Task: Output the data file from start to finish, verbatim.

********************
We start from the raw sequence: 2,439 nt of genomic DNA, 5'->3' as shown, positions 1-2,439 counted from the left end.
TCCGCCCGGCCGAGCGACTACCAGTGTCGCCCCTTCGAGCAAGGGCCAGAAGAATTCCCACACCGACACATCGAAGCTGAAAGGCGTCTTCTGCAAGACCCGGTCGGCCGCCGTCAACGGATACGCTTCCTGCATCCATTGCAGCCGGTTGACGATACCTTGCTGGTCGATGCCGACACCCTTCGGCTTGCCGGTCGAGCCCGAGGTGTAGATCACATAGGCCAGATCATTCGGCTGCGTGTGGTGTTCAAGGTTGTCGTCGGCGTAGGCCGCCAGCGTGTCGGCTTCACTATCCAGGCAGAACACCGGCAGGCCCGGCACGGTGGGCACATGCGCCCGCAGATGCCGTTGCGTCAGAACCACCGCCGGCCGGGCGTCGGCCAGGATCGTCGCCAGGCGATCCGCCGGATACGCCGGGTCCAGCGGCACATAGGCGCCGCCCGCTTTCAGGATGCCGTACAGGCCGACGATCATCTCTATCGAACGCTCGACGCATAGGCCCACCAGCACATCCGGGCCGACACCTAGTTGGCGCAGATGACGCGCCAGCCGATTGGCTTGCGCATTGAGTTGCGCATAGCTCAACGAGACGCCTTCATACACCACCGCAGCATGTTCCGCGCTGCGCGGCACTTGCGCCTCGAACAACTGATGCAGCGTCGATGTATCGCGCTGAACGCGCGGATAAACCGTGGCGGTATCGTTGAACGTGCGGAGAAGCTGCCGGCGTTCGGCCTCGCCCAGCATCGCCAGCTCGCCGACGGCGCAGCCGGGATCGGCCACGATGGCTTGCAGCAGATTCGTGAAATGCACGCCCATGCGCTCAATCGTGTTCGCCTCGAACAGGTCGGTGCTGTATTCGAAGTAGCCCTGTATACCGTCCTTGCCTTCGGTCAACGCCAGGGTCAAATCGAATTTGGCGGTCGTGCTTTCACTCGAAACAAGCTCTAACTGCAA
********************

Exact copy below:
We start from the raw sequence: 2,439 nt of genomic DNA, 5'->3' as shown, positions 1-2,439 counted from the left end.
TCCGCCCGGCCGAGCGACTACCAGTGTCGCCCCTTCGAGCAAGGGCCAGAAGAATTCCCACACCGACACATCGAAGCTGAAAGGCGTCTTCTGCAAGACCCGGTCGGCCGCCGTCAACGGATACGCTTCCTGCATCCATTGCAGCCGGTTGACGATACCTTGCTGGTCGATGCCGACACCCTTCGGCTTGCCGGTCGAGCCCGAGGTGTAGATCACATAGGCCAGATCATTCGGCTGCGTGTGGTGTTCAAGGTTGTCGTCGGCGTAGGCCGCCAGCGTGTCGGCTTCACTATCCAGGCAGAACACCGGCAGGCCCGGCACGGTGGGCACATGCGCCCGCAGATGCCGTTGCGTCAGAACCACCGCCGGCCGGGCGTCGGCCAGGATCGTCGCCAGGCGATCCGCCGGATACGCCGGGTCCAGCGGCACATAGGCGCCGCCCGCTTTCAGGATGCCGTACAGGCCGACGATCATCTCTATCGAACGCTCGACGCATAGGCCCACCAGCACATCCGGGCCGACACCTAGTTGGCGCAGATGACGCGCCAGCCGATTGGCTTGCGCATTGAGTTGCGCATAGCTCAACGAGACGCCTTCATACACCACCGCAGCATGTTCCGCGCTGCGCGGCACTTGCGCCTCGAACAACTGATGCAGCGTCGATGTATCGCGCTGAACGCGCGGATAAACCGTGGCGGTATCGTTGAACGTGCGGAGAAGCTGCCGGCGTTCGGCCTCGCCCAGCATCGCCAGCTCGCCGACGGCGCAGCCGGGATCGGCCACGATGGCTTGCAGCAGATTCGTGAAATGCACGCCCATGCGCTCAATCGTGTTCGCCTCGAACAGGTCGGTGCTGTATTCGAAGTAGCCCTGTATACCGTCCTTGCCTTCGGTCAACGCCAGGGTCAAATCGAATTTGGCGGTCGTGCTTTCACTCGAAACAAGCTCTAACTGCAA